Disruption is the goal of most entrepreneurs. It's almost a cliché: You recognize a need in the marketplace, you come up with a solution, and you set out to solve it as powerfully as possible. If you have to rattle the business models of a few incumbents in the process, well, that's what entrepreneurship is for.
The only problem with disruption is, it's easier to talk about than actually to do. We're not perfect, but when I look at what we have accomplished, I'd break our path down into five steps that any business could follow:
Step 1. Identify a big problem
What pain point is your company solving? Are you simply taking an existing idea and improving upon it? Or are you figuring out something that no one else has? As you answer these questions, be as specific as possible. At a minimum, your concept of the problem should address the cause (what the incumbents in your field are doing or have done historically), those suffering the most from the problem (the sweet spot of your market), and others who are trying to solve it (your competitors).
What this looks like for me: When it came to financial planning, there had been a huge gap in the market. On the one hand, there were countless books that covered general issues but were no help on personal questions. And on the other, there were very expensive advisers who offered their services only if you had millions stashed in the bank.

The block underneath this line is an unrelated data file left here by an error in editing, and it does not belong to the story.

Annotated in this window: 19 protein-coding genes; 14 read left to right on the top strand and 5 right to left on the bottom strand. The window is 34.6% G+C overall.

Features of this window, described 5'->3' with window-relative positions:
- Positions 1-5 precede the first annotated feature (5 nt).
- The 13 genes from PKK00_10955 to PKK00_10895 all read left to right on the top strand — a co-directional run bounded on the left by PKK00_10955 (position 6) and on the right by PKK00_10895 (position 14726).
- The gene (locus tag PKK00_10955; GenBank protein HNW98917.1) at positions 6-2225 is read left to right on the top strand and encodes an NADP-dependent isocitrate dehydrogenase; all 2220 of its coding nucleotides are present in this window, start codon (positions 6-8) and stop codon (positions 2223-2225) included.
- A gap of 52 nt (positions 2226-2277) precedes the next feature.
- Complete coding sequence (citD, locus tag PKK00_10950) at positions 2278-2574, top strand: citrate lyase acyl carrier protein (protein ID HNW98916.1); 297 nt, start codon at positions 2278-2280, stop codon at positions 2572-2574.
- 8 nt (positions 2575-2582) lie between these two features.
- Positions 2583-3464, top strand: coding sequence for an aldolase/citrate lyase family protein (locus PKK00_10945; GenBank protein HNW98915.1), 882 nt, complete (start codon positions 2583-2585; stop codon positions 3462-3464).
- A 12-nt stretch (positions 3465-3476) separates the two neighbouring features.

To make matters worse, there was an impossible conundrum: To work with financial planners, you needed to have enough money to be of interest to them. But in order to amass that much money, you had to work with a financial planner. I experienced this gap personally when I graduated from college and searched high and low for financial advice that spoke to me directly. I came up empty-handed.
That's where most people would leave it, but not an entrepreneur. I decided to come up with a solution.
Step 2: Build the best team
Going it alone is not an option. To cause disruption, you’ll need to enlist a phenomenal team of people who share a passion for your mission, think outside the box, and are always ready to roll up their sleeves and get dirty. A disprutive team has to be willing to put in those crazy start-up hours without complaint, and it must be driven not by immediate returns but by the thrill of building something new--and much better.
What this looks like for me: We drew on people from a broad range of industries, including financial services--I myself started out as a trader at Morgan Stanley. That worked well for us. As a result of that focus, our team is full of people who understand the realities of financial planning at a deep level but also profoundly understand where the system leaves room for improvement.
To keep that disruptive edge, everyone needs to feel a sense of ownership in the company's mission, and at LearnVest we take that literally. Everyone at the company gets options. Ownership, I've found, is a great way to truly inspire innovation.
Step 3: Get feedback and go quickly back to the drawing board